by TK Kerstetter for The Board Blog, March 31st, 2011.
I mentioned in my last post that I wanted to finish my rant talking about the Apple board. Actually I really don’t want to rant. Rather, what I am trying to do, using Apple and its board as my case study, is get my arms around what position I should take when I see investors pushing for change when a company has performed beyond anyone’s reasonable expectations. As illustrated in our current issue of Corporate Board Member and referenced in my last post, Apple was the top performer by shareholder return for large companies over the last 5 years, and we could find no performance correlation associating governance issues with bottom-line performance. Yet Apple and its board was the target for shareholder proposals requiring an expanded CEO succession disclosure as well as a move from plurality to majority voting for election of directors. And unfortunately, it doesn’t stop there. The front page of the Wall Street Journal’s Money and Investing section on January 18 featured an article on Apple with comments from Delaware Investment’s Christopher Bonavico expressing deep frustration over Apple’s failure to pay a dividend or buy back shares with a 50+billion cash stockpile on Apple’s balance sheet. Ironically, the article has him raving over Apple’s performance in nearly the same breath.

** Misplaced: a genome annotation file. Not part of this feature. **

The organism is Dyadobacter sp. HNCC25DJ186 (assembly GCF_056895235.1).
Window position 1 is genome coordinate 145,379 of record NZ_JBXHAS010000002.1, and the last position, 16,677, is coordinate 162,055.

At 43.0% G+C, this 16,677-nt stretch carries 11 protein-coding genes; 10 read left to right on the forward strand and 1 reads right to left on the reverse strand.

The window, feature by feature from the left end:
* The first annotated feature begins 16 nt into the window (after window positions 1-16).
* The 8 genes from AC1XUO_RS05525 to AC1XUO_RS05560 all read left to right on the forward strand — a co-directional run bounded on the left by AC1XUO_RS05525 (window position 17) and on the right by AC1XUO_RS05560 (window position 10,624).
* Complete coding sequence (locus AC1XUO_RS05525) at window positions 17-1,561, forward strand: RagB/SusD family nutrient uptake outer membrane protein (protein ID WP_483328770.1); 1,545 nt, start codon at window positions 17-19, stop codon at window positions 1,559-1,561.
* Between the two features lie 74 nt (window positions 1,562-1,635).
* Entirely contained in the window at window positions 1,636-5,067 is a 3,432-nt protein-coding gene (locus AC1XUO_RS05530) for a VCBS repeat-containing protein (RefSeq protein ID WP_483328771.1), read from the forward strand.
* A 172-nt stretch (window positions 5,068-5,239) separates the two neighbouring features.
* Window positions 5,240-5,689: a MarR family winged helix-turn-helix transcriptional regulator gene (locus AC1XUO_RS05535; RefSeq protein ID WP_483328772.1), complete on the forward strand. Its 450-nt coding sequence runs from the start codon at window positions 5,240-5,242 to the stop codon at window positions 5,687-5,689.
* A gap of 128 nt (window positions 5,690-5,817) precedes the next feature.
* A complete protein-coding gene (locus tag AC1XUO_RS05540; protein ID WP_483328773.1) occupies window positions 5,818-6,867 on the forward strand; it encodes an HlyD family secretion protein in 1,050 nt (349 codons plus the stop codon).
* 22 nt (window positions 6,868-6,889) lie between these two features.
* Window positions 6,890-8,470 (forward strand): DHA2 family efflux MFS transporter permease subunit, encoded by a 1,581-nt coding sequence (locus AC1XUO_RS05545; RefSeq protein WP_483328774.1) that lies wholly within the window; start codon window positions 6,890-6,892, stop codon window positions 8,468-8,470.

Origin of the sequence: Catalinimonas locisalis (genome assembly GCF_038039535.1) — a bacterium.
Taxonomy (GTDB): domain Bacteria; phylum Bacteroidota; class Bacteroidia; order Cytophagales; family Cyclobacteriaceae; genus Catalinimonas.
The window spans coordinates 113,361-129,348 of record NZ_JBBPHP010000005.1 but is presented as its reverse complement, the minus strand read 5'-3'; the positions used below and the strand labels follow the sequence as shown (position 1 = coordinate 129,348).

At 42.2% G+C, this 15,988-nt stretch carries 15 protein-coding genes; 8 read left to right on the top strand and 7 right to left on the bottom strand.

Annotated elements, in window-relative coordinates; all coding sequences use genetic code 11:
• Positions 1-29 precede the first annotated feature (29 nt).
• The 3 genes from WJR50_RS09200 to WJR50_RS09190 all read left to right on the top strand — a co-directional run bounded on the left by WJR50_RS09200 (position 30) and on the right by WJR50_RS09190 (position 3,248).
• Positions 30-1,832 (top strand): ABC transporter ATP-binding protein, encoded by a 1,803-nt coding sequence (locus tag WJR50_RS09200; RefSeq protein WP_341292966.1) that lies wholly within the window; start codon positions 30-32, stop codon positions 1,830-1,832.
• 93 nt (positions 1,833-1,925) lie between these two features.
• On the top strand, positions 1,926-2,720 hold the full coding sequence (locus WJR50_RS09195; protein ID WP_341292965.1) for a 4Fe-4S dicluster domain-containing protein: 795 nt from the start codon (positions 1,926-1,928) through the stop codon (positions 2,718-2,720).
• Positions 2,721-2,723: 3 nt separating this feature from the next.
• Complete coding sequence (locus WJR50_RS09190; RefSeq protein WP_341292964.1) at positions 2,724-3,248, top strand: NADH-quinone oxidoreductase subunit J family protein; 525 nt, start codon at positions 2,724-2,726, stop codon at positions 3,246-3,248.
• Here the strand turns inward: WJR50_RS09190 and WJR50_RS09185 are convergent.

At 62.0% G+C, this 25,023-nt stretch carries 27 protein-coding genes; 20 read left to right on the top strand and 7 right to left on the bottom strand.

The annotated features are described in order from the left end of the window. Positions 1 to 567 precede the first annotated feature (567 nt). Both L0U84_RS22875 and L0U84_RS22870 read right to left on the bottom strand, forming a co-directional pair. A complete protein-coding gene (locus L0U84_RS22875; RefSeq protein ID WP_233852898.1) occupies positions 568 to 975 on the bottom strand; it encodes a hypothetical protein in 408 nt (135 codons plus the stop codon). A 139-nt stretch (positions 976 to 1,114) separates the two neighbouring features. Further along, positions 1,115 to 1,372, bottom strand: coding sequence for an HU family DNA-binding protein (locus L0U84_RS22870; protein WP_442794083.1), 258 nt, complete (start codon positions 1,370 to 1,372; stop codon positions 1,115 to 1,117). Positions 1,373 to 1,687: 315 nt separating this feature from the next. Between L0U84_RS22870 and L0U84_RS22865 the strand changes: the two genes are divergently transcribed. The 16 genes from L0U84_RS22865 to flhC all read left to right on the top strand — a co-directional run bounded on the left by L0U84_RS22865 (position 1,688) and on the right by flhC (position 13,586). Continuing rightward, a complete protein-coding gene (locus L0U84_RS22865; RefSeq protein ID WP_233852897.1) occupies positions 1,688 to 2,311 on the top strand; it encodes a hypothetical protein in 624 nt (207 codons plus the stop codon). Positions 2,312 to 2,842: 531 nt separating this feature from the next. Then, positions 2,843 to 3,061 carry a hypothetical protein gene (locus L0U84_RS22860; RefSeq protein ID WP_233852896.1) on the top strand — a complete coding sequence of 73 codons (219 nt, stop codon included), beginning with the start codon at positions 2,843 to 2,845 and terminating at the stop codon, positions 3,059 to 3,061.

I guess in its most simplistic form, if I was a regular Apple shareholder, should I be happy, upset, or indifferent about my fellow shareholders rocking the boat?
Here is where I come out, coupled with some corporate meanderings… (continue reading… )